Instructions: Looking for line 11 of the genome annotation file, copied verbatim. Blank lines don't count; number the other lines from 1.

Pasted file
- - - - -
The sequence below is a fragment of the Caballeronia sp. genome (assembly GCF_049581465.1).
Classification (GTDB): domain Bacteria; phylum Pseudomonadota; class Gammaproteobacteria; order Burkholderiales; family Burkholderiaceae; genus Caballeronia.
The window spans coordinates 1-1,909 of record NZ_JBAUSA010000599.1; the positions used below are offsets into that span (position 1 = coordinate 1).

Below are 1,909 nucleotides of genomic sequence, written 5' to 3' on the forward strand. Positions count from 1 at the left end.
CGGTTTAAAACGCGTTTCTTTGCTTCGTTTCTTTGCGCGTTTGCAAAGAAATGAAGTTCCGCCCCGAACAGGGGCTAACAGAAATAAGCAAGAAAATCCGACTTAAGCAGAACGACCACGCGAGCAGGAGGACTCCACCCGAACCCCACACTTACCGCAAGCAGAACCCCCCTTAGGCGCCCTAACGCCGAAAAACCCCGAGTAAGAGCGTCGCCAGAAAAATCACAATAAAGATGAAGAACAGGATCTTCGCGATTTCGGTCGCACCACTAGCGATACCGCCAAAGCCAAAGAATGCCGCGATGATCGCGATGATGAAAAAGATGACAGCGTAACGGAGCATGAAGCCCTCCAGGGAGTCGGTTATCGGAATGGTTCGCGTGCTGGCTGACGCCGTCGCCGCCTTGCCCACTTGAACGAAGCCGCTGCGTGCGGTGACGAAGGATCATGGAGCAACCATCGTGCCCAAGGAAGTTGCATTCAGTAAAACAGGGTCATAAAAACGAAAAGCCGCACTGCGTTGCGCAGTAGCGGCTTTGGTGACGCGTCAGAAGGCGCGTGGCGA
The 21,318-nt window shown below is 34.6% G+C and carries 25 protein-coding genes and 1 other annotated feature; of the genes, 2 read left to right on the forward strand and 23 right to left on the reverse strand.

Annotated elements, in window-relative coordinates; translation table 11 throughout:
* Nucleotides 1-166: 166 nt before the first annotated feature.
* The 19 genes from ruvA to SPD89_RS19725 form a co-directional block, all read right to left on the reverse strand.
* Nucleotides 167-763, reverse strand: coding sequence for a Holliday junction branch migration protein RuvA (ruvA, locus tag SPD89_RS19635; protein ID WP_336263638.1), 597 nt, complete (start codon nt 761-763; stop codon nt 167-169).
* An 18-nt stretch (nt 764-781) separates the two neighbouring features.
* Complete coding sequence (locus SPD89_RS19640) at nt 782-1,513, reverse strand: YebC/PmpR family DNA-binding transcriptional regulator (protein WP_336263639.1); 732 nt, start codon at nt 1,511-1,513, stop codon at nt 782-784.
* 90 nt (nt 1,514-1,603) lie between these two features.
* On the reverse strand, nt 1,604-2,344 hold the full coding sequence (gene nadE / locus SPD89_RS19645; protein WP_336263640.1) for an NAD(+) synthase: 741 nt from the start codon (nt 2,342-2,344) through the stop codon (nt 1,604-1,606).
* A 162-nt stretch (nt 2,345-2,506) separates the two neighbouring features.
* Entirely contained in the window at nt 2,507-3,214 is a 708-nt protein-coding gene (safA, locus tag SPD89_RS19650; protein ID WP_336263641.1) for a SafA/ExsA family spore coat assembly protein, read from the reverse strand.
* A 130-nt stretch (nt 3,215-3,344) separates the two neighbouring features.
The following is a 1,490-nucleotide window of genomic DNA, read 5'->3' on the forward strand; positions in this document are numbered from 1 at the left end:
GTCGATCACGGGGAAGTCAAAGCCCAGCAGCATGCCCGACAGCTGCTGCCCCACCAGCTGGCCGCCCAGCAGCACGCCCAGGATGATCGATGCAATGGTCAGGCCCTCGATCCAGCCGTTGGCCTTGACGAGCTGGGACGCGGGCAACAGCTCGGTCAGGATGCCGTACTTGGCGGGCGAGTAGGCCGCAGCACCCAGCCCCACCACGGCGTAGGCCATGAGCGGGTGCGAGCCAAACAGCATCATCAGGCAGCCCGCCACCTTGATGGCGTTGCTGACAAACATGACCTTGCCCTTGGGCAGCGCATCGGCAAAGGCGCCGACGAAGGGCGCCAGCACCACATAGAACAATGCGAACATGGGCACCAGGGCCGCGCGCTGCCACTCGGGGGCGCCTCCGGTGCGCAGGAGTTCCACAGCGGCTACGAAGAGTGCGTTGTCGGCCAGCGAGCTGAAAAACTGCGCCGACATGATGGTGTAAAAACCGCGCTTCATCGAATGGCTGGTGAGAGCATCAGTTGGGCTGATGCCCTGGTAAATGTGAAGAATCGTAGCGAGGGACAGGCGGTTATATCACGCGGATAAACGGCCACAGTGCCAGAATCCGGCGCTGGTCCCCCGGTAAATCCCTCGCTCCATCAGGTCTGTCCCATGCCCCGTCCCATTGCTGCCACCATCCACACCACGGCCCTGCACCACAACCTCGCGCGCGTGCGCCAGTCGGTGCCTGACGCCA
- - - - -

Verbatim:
* An 18-nt stretch (nt 764-781) separates the two neighbouring features.